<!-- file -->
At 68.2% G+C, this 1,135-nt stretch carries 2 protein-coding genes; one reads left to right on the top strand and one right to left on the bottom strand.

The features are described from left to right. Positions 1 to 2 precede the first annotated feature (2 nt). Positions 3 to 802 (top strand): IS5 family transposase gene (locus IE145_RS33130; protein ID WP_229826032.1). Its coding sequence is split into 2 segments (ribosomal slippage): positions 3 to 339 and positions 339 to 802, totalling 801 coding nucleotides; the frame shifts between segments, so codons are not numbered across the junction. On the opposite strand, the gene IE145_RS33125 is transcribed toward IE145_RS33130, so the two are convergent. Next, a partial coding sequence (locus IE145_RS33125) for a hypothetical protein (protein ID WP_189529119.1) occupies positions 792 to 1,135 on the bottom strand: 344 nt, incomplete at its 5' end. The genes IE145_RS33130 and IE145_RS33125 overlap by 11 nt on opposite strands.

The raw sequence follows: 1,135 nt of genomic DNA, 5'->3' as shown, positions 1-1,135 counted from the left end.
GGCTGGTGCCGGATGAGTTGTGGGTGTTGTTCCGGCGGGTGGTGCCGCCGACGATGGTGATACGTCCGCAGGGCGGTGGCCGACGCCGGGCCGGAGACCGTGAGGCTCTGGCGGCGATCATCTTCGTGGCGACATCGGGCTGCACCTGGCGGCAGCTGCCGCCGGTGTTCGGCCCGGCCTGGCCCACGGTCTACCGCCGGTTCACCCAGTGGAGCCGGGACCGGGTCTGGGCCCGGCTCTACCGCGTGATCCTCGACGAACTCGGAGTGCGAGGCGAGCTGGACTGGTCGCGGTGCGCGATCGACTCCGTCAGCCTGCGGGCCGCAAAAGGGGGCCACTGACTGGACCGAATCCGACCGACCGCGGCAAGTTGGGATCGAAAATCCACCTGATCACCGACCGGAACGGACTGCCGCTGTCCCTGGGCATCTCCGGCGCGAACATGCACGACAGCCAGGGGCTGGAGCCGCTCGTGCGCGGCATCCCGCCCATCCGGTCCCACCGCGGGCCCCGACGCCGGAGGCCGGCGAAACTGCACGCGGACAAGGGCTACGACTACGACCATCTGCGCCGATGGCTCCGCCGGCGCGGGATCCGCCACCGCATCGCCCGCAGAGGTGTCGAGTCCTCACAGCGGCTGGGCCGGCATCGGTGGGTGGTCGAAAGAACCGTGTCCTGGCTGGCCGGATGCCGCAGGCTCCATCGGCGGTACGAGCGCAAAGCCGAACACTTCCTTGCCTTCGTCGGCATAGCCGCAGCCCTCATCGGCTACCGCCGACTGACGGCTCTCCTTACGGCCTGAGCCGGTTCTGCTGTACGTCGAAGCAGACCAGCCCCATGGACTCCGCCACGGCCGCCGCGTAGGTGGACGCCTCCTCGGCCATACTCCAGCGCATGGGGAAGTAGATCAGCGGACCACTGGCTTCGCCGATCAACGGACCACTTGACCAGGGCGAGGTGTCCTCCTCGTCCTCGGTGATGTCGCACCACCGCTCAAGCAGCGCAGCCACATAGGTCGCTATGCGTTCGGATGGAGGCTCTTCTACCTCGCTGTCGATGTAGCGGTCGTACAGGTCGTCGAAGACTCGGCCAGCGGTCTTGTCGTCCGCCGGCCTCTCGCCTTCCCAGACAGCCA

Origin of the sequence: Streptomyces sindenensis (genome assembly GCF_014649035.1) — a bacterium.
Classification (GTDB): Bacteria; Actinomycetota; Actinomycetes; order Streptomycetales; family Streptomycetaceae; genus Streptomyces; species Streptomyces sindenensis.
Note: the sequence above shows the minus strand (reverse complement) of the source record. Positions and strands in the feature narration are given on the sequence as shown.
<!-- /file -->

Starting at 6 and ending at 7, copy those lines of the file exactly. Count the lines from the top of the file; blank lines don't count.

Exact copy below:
Classification (GTDB): Bacteria; Actinomycetota; Actinomycetes; order Streptomycetales; family Streptomycetaceae; genus Streptomyces; species Streptomyces sindenensis.
Note: the sequence above shows the minus strand (reverse complement) of the source record. Positions and strands in the feature narration are given on the sequence as shown.